Owning bonds hasn't been very attractive for the past few years, and 2022 was the low point. A cross-section of bonds, as represented by the Bloomberg Aggregate Bond Index, registered a 15% loss in 2022. And with interest rates low for much of last year, bonds provided very little if anything in the way of yield.

Things look a lot different this year. Yields on all types of fixed income are way up, thanks to the Federal Reserve's campaign of raising interest rates to fight inflation. And while the bond market as a whole is flat, fixed income is once again looking like it belongs in investment portfolios.

Bonds' traditional role in an investment portfolio has been to balance the risk of stocks, which historically have been more volatile than bonds. Stocks, meanwhile, are supposed to provide more long-term growth than bonds. However, bonds prior to this year yielded so little, and performed so badly, that they did nearly nothing to mitigate portfolios' risk.

As a result, many investors gave up on bonds and piled into stocks, causing once-balanced portfolios to become lopsided—and riskier—in favor of equities. Now is a good time to take a fresh look at your portfolio, and to make sure you have enough diversification to get good long-term returns without undue risk.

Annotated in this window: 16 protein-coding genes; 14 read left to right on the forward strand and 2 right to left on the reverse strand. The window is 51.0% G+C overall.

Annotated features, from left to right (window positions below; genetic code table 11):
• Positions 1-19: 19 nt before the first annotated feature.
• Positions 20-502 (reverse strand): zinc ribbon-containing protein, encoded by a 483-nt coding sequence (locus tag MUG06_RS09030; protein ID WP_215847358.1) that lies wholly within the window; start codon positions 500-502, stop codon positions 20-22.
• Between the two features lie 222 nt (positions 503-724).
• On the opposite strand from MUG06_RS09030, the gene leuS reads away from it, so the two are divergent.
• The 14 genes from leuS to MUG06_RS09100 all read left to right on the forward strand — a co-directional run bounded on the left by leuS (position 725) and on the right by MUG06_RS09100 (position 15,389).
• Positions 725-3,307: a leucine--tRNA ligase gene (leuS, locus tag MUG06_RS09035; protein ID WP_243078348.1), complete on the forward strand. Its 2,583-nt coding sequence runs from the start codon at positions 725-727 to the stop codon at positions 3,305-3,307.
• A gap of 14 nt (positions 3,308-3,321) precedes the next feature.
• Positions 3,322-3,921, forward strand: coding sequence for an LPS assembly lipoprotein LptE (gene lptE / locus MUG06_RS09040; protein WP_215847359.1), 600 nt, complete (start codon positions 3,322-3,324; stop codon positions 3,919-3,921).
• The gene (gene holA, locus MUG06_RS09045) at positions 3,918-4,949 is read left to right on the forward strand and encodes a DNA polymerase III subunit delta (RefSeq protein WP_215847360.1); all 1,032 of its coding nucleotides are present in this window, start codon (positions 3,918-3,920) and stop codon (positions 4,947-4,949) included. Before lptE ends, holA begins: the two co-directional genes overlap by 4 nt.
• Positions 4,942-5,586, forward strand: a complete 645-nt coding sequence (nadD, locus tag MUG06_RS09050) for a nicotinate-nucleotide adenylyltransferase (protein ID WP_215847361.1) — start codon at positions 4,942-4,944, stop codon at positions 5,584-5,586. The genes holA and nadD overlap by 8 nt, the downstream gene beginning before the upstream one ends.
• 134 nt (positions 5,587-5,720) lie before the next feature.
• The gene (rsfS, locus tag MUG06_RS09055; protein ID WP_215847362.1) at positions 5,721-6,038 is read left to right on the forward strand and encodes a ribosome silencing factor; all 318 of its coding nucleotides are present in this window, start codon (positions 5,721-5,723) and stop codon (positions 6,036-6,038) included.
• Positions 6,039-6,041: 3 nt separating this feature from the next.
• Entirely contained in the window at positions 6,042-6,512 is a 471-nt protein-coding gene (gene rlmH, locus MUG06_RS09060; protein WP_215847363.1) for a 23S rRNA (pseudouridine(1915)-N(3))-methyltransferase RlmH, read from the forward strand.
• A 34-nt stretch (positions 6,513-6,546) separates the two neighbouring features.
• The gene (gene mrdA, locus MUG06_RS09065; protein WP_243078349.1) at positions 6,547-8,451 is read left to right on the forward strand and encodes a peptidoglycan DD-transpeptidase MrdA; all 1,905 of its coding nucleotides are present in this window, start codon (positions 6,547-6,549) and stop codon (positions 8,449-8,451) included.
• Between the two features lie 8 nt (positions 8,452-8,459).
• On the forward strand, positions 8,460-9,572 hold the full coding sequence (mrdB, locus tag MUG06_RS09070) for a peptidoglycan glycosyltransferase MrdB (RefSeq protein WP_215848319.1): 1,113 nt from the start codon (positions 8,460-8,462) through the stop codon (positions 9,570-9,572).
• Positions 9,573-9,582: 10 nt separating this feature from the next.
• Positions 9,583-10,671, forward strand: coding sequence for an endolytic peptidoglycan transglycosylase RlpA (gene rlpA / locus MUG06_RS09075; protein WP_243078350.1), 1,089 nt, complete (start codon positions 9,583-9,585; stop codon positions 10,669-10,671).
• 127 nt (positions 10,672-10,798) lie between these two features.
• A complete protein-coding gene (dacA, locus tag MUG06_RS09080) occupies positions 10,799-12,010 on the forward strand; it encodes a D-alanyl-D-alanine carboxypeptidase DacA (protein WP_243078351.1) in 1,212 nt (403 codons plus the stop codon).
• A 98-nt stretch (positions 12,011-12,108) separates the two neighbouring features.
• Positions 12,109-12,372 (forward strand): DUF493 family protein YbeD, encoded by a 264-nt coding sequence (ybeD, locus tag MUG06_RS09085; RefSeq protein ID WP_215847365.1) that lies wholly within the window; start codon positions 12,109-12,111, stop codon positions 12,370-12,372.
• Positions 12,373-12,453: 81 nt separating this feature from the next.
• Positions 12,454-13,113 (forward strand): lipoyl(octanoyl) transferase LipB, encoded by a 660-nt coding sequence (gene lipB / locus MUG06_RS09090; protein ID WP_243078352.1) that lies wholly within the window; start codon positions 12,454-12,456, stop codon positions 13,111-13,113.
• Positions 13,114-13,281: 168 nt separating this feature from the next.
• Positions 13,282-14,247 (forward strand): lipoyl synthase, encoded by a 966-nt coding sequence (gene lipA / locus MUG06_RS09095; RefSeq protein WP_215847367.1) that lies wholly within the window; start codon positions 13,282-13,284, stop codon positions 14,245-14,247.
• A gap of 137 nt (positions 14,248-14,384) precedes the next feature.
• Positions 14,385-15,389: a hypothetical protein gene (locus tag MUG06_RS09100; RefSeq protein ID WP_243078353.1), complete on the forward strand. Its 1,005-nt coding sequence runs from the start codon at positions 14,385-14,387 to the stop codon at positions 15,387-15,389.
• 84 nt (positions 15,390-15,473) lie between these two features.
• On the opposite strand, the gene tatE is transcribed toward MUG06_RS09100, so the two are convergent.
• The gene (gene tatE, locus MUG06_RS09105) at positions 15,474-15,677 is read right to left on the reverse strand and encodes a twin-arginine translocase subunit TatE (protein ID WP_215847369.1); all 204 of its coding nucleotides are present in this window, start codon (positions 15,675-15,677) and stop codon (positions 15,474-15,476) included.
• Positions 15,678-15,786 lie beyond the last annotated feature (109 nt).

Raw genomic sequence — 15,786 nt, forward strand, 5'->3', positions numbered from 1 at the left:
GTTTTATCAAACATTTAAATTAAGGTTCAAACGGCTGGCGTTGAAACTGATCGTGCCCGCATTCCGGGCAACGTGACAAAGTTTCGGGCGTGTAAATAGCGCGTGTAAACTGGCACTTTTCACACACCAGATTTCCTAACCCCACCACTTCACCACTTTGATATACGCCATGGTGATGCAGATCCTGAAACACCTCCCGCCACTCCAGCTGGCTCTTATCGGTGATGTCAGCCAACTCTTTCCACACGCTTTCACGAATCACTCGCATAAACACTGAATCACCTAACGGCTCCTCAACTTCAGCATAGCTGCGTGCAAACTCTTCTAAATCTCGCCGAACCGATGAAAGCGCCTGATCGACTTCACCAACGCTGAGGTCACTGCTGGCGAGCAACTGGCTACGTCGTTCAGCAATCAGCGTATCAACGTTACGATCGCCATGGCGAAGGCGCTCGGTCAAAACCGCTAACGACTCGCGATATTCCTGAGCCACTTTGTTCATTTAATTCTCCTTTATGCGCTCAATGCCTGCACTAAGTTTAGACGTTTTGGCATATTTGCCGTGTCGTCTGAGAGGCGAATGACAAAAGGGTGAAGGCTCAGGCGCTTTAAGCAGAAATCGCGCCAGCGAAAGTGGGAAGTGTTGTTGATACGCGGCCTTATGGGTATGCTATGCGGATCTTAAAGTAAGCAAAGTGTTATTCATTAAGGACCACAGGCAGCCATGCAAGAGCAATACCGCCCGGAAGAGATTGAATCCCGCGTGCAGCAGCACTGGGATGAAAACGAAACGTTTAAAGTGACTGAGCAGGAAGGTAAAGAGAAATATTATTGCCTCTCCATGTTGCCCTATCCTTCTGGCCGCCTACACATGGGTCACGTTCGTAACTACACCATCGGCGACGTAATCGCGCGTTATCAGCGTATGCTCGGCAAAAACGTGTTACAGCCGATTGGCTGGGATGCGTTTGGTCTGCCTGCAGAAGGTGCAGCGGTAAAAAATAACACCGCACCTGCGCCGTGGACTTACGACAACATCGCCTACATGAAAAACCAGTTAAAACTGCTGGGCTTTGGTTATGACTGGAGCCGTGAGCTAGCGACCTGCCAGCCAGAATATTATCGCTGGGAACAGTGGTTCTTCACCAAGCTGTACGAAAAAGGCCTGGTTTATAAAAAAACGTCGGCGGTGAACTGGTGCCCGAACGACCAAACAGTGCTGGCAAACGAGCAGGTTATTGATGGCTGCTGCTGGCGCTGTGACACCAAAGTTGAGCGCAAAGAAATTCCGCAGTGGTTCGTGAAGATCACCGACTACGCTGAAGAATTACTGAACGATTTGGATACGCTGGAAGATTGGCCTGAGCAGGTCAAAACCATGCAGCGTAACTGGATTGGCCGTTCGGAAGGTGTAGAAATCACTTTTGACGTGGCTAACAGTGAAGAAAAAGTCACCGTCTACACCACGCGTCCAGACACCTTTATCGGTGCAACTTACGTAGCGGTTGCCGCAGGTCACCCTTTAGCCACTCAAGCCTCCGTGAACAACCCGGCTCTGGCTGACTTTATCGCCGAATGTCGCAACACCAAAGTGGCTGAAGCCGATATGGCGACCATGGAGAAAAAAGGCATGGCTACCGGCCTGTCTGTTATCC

It might be tempting to stay overweighted to stocks. After all, the S&P 500 index of stocks returned 27% in 2021, 16% in 2020 and 29% in 2019. Those years were anomalies however: The S&P's annual return has averaged less than 10% over the past 20 years. And as we saw last year, when the S&P fell 19%, stocks can be very volatile.

Could bonds have more bad years? Of course; no investment is guaranteed to make money. But positive yields mean better overall returns. Safe, short-term treasuries are yielding as much as 5% right now; many corporate and muni bonds yield even more. Even one-year CDs are yielding more than 4%.

In deciding on a mix of investments, it's important to use your goals as your guide. If retiring comfortably requires an 8% return over the next 15 or 20 years, there's no need to take the kind of stock-heavy risk needed to earn a 15% return. The point of investing isn't to bet the farm on gaudy returns. It's to help you achieve real-life goals on your individual timeline, without the risk of blowing up your portfolio. With fixed-income investments looking better than they have in years, this is a very good time for a portfolio checkup. If you agree, don't hesitate to call us.